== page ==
For the past week or so I’ve been devouring — and hugely enjoying — Daniel Yergin’s comprehensive survey of the energy business, from the first oil strike in Pennsylvania, through the energy crises of the ’70’s and ’90’s up to the present era of fracking and (once again) abundant fossil fuels (natural gas this time around).
There’s much to learn about the complex relationships among technology, capitalism, state governments and consumer demand in the book, but one parallel to the tech industry jumped out at me immediately: the paradox of “Dutch Disease” (also known as the “resource curse“); here’s Wikipedia’s definition of the latter:
“[T]he paradox that countries and regions with an abundance of natural resources, specifically point-source non-renewable resources like mineral and fuels, tend to have less economic growth and worse development outcomes than countries with fewer natural resources.”
I can’t read that sentence without thinking about the sharply divergent cultures and strategic arcs of two remarkable companies: Microsoft and Amazon.
Microsoft could be the tech industry poster child for the resource curse — a company seemingly blessed with a massively profitable and “sticky” core franchise (Windows + Office), but that has failed for over a decade to deploy that wealth productively in support of new initiatives.
Even the way the company prosecutes innovation — dumping billions into late-mover attempts to imitate industry leaders (Apple and Google most notably), or grossly overpaying for “strategic” acquisitions that somehow fail to thrive post-deal (e.g., Avenue A / Aquantive, Skype, Yammer) — seems to reflect a misplaced faith in overwhelming force over persistent excellence as the decisive factor in any given strategic battle.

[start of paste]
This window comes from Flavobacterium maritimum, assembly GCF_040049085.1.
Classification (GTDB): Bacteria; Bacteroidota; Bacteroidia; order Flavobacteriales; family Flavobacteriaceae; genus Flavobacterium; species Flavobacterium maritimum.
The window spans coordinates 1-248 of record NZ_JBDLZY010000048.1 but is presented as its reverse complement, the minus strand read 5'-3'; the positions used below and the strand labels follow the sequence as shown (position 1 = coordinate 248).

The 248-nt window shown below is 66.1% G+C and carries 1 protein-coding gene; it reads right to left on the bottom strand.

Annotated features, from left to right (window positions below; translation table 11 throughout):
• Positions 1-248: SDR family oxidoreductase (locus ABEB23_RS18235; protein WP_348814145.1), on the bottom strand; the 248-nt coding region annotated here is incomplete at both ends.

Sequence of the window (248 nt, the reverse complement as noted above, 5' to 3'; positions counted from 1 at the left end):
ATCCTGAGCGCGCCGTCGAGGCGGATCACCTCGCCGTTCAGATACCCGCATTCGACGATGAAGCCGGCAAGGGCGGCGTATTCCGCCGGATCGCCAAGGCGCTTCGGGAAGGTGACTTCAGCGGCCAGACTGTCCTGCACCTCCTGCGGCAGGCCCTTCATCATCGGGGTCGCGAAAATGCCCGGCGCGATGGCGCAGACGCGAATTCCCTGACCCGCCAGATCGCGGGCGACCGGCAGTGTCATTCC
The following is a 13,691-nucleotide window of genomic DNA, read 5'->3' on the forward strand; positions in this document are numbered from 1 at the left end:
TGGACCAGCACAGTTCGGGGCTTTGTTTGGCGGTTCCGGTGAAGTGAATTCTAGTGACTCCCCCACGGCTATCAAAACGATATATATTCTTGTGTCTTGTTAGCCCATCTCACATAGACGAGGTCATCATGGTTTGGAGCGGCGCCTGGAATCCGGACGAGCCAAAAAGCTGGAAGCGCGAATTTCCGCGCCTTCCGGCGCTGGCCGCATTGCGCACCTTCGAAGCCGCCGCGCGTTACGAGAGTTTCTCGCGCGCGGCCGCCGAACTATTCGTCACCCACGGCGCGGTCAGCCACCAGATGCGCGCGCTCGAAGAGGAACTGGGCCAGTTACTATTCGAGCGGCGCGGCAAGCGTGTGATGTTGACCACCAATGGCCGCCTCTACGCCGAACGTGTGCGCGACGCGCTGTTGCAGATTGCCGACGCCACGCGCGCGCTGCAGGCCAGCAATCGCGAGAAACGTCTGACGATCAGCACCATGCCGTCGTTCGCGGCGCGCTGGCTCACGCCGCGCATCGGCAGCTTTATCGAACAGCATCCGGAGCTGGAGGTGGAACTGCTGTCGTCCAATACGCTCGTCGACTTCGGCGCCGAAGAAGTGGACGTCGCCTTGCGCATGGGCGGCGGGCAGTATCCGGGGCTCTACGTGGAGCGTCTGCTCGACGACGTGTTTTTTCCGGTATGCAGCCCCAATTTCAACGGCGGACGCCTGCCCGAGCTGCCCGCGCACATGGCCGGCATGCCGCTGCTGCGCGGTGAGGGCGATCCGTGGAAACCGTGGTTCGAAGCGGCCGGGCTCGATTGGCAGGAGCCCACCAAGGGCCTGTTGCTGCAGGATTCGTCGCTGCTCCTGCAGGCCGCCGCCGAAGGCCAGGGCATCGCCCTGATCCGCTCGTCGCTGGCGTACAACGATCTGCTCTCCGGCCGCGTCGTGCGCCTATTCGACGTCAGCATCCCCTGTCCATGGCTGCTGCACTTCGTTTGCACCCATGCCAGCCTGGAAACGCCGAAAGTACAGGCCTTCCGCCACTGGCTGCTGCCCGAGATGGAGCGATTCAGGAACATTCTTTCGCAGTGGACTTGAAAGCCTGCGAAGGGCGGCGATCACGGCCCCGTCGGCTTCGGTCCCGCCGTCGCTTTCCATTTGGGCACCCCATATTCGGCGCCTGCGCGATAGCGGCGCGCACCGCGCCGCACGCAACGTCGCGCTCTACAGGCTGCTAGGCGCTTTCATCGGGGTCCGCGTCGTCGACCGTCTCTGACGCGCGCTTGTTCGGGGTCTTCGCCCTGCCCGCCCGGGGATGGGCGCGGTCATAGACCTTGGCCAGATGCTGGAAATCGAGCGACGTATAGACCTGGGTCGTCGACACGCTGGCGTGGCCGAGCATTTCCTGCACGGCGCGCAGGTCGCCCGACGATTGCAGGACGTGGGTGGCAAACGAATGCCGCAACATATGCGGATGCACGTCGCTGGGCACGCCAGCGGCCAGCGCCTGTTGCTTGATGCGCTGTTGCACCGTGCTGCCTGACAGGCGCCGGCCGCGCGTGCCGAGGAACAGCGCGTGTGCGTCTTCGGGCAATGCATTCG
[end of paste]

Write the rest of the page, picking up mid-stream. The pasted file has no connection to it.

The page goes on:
Amazon, by contrast, is the company Wall Street analysts love to hate, because it keeps eroding its own operating margins with price cuts and reinvesting every spare nickel of free cash flow in new ideas instead of sensibly parking profits in offshore tax havens. A casual observer might accuse Jeff Bezos of deliberately starving the organization of resources, paying his people too little and working them too hard to attract and retain great talent.
And yet… seen through the lens of the resource curse, Amazon’s thin margins and culture of permanent scarcity look like pure management genius.
How do you run a $60 Billion business where every employee still treats company money like it was their own, works like a dog and holds themselves and their peers to insanely high standards of excellence and output? Apparently, you never rest on your laurels, constantly harvest profitable lines of business to feed ever-faster cycles of innovation in new ones, and keep placing bets on the future without regard to competitors, Wall Street or anyone else.
This is — of course — a grossly unfair and ill-informed oversimplification of a much more complex and dynamic strategic situation facing two very different companies which grew up in two very different eras in tech. And there’s nothing I’d rather see — for the good of Seattle’s ecosystem as much as for the company and its people — than for Microsoft to re-emerge as a leader and innovator. But it may require a sharp and scary erosion of Microsoft’s core revenue franchises — triggering a real fight for survival — for the company to shake off the torpor of abundance and regain its fighting form.
P.S. — Google is the next in line to suffer from the resource curse — their core search advertising franchise is the magic cash machine that feeds their culture of abundance — but so far they’ve done a better job of deploying that cash against genuine innovation that matters (Gmail, Google Maps, Android, Google Docs) than Microsoft. Only time will tell, but the realist in me thinks that the resource curse will eventually erode that culture’s competence from the inside out no matter how well the leaders play their cards.
Steve Jobs was right when he said “stay hungry, stay foolish” — too much of a good thing never turns out well.